By Andrew Wight
Timor-Leste, also known as East Timor, has seen more than 50 days without new COVID-19 cases and has yet to report a single death, thanks in part to water initiatives designed to increase resilience to outside shocks.
When the first case of COVID-19 was reported on March 21, the government of the tiny Southeast Asian nation shut its borders with Indonesia, from which it gained independence in 2002 after a UN-backed referendum in 1999.
As of mid-June, the former Portuguese colony has only 24 reported cases, out of a total population of 1.3 million people.
Candido Dos Reis Amaral, Director of Public Infrastructure for the regional government of the Timorese exclave of Oecusse – Ambeno, says that despite that success, many private sector companies are losing revenue because of the reduced number of outsiders entering Timor Leste.
“Timor-Leste closely borders Indonesia by land, so that’s why our government very strictly applied all the protocol and procedures recommended by WHO,” he said, “And the public is very disciplined during this period to apply physical and social distancing.”
As the pandemic progressed, other measures were also implemented.
Fidelis Magalhães, Timor-Leste’s Minister of Legislative Reforms and Parliamentary Affairs and acting Minister Coordinator of Economic Affairs, writing for the Diplomat said the national government has not only authorized a cash transfer of $100 to households with monthly income of under $500, they are also funding $5 million in subsidies for agricultural machinery, fuel, technology, and inputs to keep food supply moving in the country.
A tippy-tap handwashing set-up in Oe-Noah, Suco Naimeco, Timor-Leste in 2019
An NGO working with Amaral in his part of Timor-Leste credits part of the country’s COVID-19 success to governments and international development organizations helping Timor-Leste’s government increase resilience to outside shocks, especially climate change, in recent years.
World Neighbors, a capacity-building-focused NGO, runs the Increasing Community Resilience in Oecusse Program (ICRO), funded by the United States Agency for International Development (USAID), which focuses on conserving and properly managing water in Timor-Leste’s Oecusse region.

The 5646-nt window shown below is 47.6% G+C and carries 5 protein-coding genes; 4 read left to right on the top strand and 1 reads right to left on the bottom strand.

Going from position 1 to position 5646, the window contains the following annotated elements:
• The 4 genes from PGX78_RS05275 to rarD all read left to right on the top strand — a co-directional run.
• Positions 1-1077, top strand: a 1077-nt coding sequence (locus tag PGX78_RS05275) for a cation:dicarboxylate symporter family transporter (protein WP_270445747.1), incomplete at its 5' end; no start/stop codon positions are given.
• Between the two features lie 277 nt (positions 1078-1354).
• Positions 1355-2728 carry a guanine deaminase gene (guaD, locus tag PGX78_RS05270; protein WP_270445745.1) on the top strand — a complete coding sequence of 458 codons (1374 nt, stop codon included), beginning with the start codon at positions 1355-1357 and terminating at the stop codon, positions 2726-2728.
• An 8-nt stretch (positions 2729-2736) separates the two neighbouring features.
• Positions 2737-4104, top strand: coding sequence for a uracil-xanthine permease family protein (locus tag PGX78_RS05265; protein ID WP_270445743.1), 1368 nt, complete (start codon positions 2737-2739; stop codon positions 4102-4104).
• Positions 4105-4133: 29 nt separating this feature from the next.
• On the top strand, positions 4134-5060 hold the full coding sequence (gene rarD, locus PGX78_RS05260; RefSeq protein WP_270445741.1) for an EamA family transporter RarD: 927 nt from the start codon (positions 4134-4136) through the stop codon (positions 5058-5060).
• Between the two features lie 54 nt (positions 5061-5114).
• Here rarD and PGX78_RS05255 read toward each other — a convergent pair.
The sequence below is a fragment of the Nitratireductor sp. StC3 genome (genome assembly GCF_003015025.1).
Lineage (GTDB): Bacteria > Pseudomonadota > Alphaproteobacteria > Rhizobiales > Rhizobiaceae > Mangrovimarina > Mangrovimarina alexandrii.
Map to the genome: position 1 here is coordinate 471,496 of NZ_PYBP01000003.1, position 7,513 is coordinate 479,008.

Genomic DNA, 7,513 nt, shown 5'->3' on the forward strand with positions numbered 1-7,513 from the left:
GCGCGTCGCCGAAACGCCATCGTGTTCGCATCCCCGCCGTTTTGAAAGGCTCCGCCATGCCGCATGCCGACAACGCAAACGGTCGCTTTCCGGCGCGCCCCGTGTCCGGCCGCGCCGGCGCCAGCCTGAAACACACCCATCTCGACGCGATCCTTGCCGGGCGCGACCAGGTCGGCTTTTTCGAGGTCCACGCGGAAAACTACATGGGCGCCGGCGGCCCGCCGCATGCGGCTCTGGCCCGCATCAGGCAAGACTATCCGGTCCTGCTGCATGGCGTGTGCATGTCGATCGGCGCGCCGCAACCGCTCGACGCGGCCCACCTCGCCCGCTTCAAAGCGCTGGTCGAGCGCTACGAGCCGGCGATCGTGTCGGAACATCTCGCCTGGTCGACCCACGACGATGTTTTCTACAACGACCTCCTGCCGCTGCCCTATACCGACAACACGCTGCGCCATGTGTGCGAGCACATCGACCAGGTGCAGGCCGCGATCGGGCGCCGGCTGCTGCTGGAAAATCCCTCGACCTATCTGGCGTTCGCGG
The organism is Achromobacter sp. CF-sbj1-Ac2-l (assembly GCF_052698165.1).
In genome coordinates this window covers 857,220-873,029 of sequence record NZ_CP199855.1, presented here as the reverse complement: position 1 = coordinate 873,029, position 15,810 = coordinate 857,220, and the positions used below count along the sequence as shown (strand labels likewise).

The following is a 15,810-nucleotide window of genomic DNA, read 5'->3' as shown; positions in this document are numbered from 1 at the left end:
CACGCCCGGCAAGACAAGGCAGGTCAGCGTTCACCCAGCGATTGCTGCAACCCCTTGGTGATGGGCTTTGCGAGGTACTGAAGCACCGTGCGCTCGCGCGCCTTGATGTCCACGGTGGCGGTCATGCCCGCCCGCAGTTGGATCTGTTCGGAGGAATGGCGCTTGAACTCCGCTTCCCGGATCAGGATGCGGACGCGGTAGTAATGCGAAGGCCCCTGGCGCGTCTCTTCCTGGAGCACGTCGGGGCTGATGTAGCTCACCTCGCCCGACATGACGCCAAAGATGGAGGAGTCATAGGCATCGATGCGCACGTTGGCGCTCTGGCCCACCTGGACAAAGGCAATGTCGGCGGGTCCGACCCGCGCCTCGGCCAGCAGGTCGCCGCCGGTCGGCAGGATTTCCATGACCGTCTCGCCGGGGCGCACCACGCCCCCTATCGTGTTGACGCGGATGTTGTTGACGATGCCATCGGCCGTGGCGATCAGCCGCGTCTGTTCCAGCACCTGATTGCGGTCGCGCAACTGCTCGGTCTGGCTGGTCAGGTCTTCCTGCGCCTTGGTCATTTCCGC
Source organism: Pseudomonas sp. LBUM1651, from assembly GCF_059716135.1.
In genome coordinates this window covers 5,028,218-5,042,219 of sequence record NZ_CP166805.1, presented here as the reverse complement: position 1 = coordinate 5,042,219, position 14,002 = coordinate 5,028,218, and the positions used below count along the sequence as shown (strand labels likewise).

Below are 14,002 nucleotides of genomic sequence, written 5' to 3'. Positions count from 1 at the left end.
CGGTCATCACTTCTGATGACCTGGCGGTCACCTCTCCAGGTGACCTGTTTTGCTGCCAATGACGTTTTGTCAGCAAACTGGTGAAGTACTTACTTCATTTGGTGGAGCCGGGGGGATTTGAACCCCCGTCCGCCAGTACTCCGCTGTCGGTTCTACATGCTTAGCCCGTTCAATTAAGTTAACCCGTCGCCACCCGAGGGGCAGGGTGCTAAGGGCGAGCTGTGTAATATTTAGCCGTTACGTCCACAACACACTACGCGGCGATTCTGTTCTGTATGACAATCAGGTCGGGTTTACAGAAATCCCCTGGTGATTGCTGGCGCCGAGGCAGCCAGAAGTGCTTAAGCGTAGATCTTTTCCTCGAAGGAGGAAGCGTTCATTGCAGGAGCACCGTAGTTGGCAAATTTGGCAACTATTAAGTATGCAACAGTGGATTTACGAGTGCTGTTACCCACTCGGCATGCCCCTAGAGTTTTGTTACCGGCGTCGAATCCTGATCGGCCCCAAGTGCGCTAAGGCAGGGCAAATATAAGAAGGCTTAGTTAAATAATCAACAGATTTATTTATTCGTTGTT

One big benefit to these years of work has been an increased uptake in hand-washing.
Since the program started in 2015 hand-washing rates have skyrocketed via community-based education programs and the installation of simple hand washing devices called “tippy taps,” according to World Neighbors statistics.
These are water containers mounted on sticks or poles and a foot pedal causes it to tip and release enough water for hand-washing.
Edd Wright, Southeast Asia regional director for World Neighbors says the “tippy tap” component has been in place since the early days of the project.
“It is simple technology which would have already been known by our NGO partners and the communities from before the project started,” he said, “What ICRO did was to raise awareness on the importance of good personal hygiene and sanitation, which triggered the increased uptake of communities building and using the tippy-taps.”
Wright says this technology is especially important in areas of very low water accessibility, which is why its suitable for many of the communities the NGO works with in the often-dry nation of Timor-Leste.
Amaral says the regional government and World Neighbors have collaborated on other infrastructure, including the construction of; ongoing maintenance of; and management plan for a healthy clean water system facility.
“World Neighbors as a partner made a very helpful contribution especially helping advocacy and building awareness in the use of water resources and how to sustainably protect them,” Amaral said.
Timorese students celebrate World Water Day in Oel Siae, Suco Abani, Timor-Leste
Timor-Leste is far from the only place in the developing world where hand-washing and water security are crucial to the response to COVID-19.
Turtle conservationist and health advocate Eric Quayson has been teaching fishermen hand-washing protocol on a beach in western Ghana.
Like Timor-Leste, Ghana moved fast compared to some industrialized countries in announcing travel restrictions. As of mid-June Ghana had only about 8000 reported active COVID-19 cases out of a population of around 30 million people.
This article originally appeared on forbes.com on June 21, 2020